Happy 4th of July!

8 07 2008

OK, so I’m a little behind the times, but better late than never, right?  For the 4th last Friday Nick invited some students who are doing a Summer program in Paris over for some good old-fashioned cheeseburgers.  He bought freshly ground beef from the butcher while I procured potatoes and appetizer fixins.

When I got home from work I started a batch of brioche dough with which to make hamburger buns.  Nick made his famous potato salad – with a few changes.  Usually he uses Russet potatoes, but starchy-type potatoes are thin on the ground over here, so this time they were red.  We also made the mayonnaise from scratch, and the sweet pickle relish that often goes into the salad was absent.  But it tasted like home nonetheless. 

For the apéro, I decided that onion dip would be suitably Classic American Cookout to serve at our 4th of July party.  My friend Pete recently told me about his onion dip, made with bacon, caramelized onions, and sour cream.  I loved the idea, so I did just that, with the minor substitution of crème fraîche for sour cream.  No one complained.  In fact, the entire batch (500 g crème fraîche, 4 small onions, and a few ounces of bacon) was gone by the end of the night.  We will definitely be making that one again.

Having found a fairly reliable source for cheddar, we knew exactly what to put on our burgers.  That, along with some sliced tomato, red onion, and lettuce leaves, and we were in business.  (We realized just slightly too late that we had neglected to purchase ketchup – d’oh!)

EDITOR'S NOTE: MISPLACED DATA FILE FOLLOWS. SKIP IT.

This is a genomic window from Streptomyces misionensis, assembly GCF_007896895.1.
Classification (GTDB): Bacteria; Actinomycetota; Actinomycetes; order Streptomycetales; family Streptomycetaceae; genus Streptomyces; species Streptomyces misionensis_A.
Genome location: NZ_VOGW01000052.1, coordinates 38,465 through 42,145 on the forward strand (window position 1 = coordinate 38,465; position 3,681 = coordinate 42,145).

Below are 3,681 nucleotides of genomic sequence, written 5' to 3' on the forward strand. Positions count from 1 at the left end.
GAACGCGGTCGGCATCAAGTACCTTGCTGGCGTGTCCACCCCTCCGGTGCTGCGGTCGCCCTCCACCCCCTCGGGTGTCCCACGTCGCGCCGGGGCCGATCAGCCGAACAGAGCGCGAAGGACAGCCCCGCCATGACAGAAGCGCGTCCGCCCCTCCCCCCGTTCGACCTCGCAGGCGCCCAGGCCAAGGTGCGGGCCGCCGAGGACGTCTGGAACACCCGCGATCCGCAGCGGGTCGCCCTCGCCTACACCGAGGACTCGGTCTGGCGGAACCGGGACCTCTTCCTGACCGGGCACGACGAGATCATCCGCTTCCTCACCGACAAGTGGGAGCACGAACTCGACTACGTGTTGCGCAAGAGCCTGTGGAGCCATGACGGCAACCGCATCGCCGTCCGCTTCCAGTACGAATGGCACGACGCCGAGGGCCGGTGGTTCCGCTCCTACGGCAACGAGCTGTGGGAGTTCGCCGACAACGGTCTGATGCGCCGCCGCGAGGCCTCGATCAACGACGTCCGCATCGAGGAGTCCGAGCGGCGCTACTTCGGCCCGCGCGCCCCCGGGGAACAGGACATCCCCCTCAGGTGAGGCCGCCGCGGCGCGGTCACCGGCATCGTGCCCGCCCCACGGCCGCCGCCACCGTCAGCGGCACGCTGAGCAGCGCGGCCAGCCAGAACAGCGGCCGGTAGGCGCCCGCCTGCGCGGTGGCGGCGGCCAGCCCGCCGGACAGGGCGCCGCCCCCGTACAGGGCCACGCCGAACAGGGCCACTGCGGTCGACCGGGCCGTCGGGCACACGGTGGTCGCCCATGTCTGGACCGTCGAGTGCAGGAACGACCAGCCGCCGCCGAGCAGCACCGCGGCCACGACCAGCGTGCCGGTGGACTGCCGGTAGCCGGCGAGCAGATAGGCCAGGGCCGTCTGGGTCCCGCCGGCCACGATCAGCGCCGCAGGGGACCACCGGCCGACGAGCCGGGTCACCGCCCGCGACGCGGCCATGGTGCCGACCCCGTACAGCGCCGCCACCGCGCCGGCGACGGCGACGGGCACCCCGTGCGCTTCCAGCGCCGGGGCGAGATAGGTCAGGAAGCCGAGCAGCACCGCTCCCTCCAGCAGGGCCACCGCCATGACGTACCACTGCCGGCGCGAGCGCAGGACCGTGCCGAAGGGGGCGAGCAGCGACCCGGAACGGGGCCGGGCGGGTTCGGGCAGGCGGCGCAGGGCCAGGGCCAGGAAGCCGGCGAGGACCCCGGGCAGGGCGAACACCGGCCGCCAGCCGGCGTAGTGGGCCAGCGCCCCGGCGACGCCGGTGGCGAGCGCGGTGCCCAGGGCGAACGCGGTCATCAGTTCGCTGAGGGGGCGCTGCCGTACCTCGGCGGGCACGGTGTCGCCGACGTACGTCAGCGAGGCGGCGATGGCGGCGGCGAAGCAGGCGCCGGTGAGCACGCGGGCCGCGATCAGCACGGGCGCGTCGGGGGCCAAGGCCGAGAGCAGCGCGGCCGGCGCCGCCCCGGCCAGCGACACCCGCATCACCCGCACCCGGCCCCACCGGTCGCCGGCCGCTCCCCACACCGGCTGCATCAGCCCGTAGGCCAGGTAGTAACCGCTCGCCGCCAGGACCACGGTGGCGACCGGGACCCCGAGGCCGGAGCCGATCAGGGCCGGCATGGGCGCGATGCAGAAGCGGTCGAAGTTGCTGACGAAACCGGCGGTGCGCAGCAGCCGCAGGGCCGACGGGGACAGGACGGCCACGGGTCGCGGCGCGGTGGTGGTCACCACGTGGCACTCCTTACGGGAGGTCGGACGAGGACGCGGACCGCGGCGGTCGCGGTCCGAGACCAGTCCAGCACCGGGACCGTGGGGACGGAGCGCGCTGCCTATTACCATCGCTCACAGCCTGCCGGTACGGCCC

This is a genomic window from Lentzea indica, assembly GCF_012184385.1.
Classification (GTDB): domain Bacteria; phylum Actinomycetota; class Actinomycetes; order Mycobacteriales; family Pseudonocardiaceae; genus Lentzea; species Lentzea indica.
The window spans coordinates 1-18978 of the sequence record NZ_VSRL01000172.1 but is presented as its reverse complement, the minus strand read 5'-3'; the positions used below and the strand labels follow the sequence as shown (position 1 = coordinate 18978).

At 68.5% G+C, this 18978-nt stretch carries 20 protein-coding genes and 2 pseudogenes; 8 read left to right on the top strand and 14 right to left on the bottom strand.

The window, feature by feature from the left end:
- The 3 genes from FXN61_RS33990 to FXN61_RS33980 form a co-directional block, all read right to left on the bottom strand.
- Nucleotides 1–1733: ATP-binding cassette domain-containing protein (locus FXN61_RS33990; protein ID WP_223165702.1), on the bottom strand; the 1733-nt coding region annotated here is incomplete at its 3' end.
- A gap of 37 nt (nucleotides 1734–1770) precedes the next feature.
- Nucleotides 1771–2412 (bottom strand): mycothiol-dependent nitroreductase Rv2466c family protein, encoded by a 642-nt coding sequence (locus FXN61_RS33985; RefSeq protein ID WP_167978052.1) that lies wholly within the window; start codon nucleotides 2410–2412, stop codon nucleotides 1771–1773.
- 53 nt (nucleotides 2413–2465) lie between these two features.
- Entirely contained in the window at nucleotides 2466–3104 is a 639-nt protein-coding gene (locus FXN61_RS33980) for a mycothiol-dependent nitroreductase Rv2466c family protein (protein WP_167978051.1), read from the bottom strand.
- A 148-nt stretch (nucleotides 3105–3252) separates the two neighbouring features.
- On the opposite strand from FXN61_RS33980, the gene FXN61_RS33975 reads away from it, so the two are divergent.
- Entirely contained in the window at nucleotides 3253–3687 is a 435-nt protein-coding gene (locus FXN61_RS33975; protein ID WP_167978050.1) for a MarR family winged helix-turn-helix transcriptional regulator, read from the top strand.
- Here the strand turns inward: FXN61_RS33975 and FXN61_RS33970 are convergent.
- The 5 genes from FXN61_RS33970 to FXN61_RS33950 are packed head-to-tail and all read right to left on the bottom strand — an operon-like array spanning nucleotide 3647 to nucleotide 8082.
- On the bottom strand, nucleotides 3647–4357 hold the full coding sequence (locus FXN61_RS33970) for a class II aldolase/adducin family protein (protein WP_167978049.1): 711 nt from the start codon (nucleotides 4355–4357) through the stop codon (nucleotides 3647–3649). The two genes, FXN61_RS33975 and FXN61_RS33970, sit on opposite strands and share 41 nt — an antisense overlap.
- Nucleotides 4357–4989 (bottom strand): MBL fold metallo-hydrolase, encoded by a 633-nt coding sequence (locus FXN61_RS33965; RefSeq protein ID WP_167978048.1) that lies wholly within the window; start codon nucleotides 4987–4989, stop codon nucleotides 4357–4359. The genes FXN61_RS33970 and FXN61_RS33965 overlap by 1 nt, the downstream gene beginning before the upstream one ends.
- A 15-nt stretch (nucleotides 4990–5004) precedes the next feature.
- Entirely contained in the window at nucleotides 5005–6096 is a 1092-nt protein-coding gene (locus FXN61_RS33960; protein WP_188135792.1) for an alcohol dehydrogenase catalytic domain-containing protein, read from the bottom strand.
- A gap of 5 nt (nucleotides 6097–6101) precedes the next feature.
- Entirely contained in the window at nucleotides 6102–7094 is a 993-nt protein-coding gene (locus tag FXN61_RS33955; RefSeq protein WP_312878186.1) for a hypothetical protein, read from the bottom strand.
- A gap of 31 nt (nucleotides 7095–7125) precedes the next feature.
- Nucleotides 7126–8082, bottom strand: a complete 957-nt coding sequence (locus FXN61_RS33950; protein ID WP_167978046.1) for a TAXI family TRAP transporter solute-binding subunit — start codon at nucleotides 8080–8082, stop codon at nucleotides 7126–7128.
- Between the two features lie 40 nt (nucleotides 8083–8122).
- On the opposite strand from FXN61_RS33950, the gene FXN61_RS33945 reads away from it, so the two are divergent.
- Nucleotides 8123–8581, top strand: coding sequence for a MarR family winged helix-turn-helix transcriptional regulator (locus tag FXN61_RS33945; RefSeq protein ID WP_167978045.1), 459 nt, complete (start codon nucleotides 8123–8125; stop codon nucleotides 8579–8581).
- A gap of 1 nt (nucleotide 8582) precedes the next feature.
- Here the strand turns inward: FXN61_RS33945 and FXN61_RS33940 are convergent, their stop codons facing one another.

Cheeseburger and potato salad

And of course, we washed it down with some All-American beer.  (Although these particular beers were brewed in Spain and they have to shorten the name in Europe because some Czech brewery got the name first…)

Budweiser, King of Beers

Happy 4th, everyone!  (Or 8th, or whatever.)

We Found Buttermilk!

7 07 2008

I can’t believe that there has been buttermilk right under my nose the whole time I’ve been in Paris.  I’ve walked right past it countless times, not even considering that it might be just the thing I’ve been looking for.  You see, it is usually labeled in Arabic, with small French writing that explains, “lait fermenté.”  Then Nick and I were in the store the other day, and he exclaimed, “Is that buttermilk?  Lait fermenté?”  I smacked my forehead.  Of course.  It’s been there the whole time, staring me right in the face, and I missed it!

So what was my first thought upon finding this previously unavailable (or so I thought) ingredient?  Fried chicken.  I don’t know why.  I can’t say we were in the habit of making fried chicken back home in the States, or even if I’ve ever attempted it.  It’s also not something I crave in particular.  Sure I’ll read something about fried chicken every now and then, and I’ll get hungry thinking about the crunchy breading, but then I think about the mess involved in eating pieces of bone-in fried chicken, and the sad fact is that most of the time it just isn’t worth it.  You get grease all over your hands and face and it’s so heavy that you end up feeling like you’ve swallowed a rock.  Most of the fried chicken meals I’ve had in my life have consisted of one piece of chicken (invariably dry, yet somehow with flabby skin) and then I fill up on sides: mashed potatoes and coleslaw being my favorites.  Biscuits, too, if they’re around.